Little House In Ise

Yet More Shihonage Technotes
December 10, 2010, 17:46
Filed under: Aikido | Tags: , , ,

Here are a list of shihonage (四方投げ) concepts that have helped me a lot. Please note that I am not claiming that any are the One True Way. Rather, this is my understanding at this moment. My understanding is subject to regular, painful (to me), evolution. As such, when next I write about Shihonage I may hold the belief that it can only be performed under the influence of grass hula-skirts and coconut shells.

I remember being taught shihonage by a sempai who insisted that nage has to be shoulder-to-shoulder with uke when executing the technique. That’s fine and dandy but it is possible to gain significant mechanical advantage for nage if they enter deeply enough to place their shoulder slightly behind that of uke. This will allow nage to use their own shoulder as a fulcrum. Really, this is cool, try it.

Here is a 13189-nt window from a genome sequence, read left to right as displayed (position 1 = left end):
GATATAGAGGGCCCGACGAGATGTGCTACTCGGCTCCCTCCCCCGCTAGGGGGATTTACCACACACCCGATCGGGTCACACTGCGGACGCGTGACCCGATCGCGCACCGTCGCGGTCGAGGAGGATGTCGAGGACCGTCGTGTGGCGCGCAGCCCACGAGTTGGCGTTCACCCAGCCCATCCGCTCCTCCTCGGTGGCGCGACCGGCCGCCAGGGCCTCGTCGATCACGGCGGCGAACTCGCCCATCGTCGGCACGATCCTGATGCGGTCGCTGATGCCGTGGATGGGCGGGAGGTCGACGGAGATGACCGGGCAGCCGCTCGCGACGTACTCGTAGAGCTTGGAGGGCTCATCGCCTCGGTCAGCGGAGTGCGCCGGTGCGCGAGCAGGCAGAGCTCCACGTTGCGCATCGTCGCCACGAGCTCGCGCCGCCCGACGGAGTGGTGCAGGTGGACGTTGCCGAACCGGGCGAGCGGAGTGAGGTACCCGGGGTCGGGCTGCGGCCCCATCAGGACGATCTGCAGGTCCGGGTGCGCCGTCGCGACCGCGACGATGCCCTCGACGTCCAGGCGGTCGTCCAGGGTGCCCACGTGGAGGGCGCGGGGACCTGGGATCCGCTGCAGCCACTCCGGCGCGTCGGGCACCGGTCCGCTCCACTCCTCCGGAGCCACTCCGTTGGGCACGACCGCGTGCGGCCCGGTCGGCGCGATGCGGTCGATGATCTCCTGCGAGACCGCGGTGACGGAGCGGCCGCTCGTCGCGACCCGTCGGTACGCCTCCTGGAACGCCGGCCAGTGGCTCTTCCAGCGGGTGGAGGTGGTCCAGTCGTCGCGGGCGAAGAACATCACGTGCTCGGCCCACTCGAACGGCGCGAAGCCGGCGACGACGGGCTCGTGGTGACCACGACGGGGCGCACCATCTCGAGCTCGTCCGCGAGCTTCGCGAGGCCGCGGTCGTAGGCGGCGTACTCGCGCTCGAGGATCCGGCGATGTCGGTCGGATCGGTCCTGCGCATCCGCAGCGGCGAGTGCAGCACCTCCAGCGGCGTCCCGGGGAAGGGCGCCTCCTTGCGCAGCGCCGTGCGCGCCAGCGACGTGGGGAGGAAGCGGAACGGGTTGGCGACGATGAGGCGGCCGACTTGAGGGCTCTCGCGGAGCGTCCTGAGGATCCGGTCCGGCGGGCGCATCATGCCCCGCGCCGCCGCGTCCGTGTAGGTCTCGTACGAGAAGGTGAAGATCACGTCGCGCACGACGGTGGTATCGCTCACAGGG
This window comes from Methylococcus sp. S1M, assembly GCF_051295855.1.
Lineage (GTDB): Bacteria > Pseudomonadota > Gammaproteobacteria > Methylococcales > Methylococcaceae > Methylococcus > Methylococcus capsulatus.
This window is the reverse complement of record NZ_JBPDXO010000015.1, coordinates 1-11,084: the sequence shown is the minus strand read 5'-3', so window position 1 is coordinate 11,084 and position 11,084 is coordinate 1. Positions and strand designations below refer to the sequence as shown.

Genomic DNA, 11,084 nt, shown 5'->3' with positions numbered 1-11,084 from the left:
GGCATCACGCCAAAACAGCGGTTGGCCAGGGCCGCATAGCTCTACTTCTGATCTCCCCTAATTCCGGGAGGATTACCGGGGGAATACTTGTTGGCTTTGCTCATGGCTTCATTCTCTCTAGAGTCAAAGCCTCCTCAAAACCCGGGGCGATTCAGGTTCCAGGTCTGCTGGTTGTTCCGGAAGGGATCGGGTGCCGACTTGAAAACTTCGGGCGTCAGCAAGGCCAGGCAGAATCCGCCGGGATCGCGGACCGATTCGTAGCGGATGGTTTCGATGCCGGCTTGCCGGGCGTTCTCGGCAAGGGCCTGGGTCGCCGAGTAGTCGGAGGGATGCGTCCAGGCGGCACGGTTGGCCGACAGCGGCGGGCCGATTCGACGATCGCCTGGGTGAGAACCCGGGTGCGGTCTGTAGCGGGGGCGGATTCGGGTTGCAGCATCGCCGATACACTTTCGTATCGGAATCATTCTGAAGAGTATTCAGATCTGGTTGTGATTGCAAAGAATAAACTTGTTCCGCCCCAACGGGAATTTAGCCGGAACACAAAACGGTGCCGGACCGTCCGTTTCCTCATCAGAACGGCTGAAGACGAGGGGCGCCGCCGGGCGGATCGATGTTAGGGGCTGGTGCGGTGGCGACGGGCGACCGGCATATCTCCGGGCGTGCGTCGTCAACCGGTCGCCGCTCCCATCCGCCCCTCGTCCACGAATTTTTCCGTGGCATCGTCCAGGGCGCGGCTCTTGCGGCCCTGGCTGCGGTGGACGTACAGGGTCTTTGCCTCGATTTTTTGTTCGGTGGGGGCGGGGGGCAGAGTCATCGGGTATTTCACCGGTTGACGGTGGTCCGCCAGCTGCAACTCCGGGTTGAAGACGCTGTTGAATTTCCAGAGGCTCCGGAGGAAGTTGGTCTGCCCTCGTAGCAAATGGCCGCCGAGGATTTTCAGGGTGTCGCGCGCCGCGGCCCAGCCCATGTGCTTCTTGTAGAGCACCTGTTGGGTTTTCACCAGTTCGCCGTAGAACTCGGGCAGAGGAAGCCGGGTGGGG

There is a saying among jujutsuka: “Attack pain”. Cranking on uke’s elbow can work but it may also telegraph an intention thus providing uke with a focal point to resist and attack their pain. I believe that the goal of this technique should be for uke to not feel as though anything is wrong until it is catastrophically too late.

With that in mind, extending Uke’s arm is what I see as key to the core of shihonage. Cranking up uke’s elbow can work and there is some serious martial validity in doing something that makes uke feel as though their arm is about to break but they will know that something is going on that is bad for them. If nage forms their arms into a broad circle with uke’s arm resting on top nage’s they can then lower their center and smoothly rotate from their hips. At all times through this rotation, nage’s hands should be directly in front of their own body with feeling of forward extension.